Townhouse Books

Saturday, August 18, 2007

Arguing A.I.: Sam Williams


Artificial intelligence, much like fusion research, has claimed to be within reach of its ultimate goal for the last 30 years. There's always a breakthrough projected just around the corner, but that assertion is based more on public relations and funding than any actual progress.

Once upon a time the public goal of AI was to produce a computer that could solve problems that typically require a human. Creating a machine that can use language, recognize objects, and generally employ cognition were originally the goal. In the past forty years researchers have tried to solve the problem of artificial intelligence from the bottom up and the top down, and the closest we have to HAL are some basic systems that can track moving objects, sometimes, and some systems that use techniques of machine learning, but we've made no basic progress towards a truly intelligent machine.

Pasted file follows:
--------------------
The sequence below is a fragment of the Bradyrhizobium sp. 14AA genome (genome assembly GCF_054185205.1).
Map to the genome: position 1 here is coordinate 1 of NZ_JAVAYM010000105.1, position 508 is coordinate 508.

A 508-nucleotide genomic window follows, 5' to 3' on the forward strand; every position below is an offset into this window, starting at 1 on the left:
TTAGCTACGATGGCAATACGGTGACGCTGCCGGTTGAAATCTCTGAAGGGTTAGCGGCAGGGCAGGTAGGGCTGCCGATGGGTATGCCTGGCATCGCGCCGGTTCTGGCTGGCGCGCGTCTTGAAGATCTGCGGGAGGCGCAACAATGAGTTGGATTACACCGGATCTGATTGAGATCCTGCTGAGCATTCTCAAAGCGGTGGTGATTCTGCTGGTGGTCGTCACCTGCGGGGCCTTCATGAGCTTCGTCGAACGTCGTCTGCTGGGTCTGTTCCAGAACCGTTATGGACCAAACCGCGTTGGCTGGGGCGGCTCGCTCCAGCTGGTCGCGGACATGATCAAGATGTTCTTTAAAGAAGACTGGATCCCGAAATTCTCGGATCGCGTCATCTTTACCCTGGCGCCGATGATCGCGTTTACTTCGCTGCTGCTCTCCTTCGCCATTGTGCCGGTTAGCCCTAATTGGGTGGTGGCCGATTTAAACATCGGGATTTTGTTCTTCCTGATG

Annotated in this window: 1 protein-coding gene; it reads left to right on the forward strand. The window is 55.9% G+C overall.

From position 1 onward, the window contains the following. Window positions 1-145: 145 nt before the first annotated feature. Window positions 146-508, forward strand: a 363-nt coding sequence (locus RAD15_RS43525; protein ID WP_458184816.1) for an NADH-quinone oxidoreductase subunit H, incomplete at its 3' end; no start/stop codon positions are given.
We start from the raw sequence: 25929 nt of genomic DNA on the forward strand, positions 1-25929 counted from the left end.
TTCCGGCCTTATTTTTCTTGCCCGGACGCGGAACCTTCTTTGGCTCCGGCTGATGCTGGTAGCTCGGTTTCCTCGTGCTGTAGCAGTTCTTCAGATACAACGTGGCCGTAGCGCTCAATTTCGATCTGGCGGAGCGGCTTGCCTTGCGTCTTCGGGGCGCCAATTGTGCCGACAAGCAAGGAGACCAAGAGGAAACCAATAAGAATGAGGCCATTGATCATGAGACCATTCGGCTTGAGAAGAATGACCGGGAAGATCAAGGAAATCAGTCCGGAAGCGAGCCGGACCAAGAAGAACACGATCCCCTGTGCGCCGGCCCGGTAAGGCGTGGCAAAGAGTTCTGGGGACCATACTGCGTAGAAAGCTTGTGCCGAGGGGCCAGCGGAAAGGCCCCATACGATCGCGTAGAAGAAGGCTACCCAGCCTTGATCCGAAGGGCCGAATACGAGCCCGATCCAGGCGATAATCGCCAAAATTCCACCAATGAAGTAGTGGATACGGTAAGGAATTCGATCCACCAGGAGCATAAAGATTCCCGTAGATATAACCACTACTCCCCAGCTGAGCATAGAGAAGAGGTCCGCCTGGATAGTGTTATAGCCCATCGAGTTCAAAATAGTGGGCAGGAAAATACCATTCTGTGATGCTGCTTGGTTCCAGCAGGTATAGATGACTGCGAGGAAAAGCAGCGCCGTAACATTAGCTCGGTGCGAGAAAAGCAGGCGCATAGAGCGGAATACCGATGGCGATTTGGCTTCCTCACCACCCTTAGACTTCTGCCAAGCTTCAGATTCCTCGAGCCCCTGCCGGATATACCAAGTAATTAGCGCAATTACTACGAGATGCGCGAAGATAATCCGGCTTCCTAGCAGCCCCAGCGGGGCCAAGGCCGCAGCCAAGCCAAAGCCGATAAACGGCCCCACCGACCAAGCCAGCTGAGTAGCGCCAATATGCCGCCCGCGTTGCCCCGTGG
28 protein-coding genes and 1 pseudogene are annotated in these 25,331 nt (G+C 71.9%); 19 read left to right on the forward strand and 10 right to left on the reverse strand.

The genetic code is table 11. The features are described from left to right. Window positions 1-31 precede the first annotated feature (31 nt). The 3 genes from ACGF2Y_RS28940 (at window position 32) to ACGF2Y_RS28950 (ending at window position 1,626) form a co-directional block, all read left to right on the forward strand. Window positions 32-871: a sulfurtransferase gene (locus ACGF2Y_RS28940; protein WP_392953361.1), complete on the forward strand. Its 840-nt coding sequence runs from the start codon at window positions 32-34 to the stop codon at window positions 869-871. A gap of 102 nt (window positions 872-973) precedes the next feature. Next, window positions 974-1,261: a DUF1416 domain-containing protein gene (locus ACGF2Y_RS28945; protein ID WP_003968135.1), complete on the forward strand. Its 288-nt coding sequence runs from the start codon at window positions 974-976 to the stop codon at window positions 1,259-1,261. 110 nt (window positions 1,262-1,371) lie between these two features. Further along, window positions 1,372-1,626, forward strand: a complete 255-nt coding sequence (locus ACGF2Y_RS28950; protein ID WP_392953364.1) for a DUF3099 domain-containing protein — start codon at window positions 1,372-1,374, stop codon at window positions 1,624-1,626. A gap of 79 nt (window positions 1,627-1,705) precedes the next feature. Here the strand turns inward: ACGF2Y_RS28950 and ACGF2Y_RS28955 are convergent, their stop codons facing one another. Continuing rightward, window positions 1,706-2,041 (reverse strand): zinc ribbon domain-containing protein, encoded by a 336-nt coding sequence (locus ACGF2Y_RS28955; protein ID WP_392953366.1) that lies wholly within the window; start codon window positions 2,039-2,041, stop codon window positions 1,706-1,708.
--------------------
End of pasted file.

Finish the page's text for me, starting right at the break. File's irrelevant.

The book is laid out as an introduction to the world of artificial intelligence, four profiles of figures in the field and a summary that tries to give an overview of the fictional treatment of Artificial Intelligence and compares it to the reality. If you're interested in the subject, Arguing A.I. is an interesting overview of the current problems in the field, but it's not the best introduction. It's also very short, so if you can check it out or borrow it, do so, but it's not worth the $15 you'd pay if you buy it through Amazon.



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